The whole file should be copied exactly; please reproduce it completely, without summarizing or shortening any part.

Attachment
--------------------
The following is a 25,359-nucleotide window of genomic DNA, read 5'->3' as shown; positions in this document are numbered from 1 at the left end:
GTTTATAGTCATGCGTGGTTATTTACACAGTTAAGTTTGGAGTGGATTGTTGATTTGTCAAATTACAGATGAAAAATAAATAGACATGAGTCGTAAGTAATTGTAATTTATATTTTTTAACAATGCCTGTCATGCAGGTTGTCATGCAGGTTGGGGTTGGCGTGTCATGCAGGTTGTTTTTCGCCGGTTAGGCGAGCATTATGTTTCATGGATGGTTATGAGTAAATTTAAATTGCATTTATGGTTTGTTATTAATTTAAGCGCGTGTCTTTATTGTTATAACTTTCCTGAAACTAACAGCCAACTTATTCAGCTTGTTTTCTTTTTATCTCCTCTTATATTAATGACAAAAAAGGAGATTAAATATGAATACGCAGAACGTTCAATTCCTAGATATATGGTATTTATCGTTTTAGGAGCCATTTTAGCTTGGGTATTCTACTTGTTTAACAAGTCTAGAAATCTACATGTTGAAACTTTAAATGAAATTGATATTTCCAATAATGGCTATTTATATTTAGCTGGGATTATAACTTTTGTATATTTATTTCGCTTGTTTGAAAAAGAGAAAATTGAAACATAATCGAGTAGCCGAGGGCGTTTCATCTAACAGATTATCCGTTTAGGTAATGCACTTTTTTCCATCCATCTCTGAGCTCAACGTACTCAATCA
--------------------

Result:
The following is a 25,359-nucleotide window of genomic DNA, read 5'->3' as shown; positions in this document are numbered from 1 at the left end:
GTTTATAGTCATGCGTGGTTATTTACACAGTTAAGTTTGGAGTGGATTGTTGATTTGTCAAATTACAGATGAAAAATAAATAGACATGAGTCGTAAGTAATTGTAATTTATATTTTTTAACAATGCCTGTCATGCAGGTTGTCATGCAGGTTGGGGTTGGCGTGTCATGCAGGTTGTTTTTCGCCGGTTAGGCGAGCATTATGTTTCATGGATGGTTATGAGTAAATTTAAATTGCATTTATGGTTTGTTATTAATTTAAGCGCGTGTCTTTATTGTTATAACTTTCCTGAAACTAACAGCCAACTTATTCAGCTTGTTTTCTTTTTATCTCCTCTTATATTAATGACAAAAAAGGAGATTAAATATGAATACGCAGAACGTTCAATTCCTAGATATATGGTATTTATCGTTTTAGGAGCCATTTTAGCTTGGGTATTCTACTTGTTTAACAAGTCTAGAAATCTACATGTTGAAACTTTAAATGAAATTGATATTTCCAATAATGGCTATTTATATTTAGCTGGGATTATAACTTTTGTATATTTATTTCGCTTGTTTGAAAAAGAGAAAATTGAAACATAATCGAGTAGCCGAGGGCGTTTCATCTAACAGATTATCCGTTTAGGTAATGCACTTTTTTCCATCCATCTCTGAGCTCAACGTACTCAATCA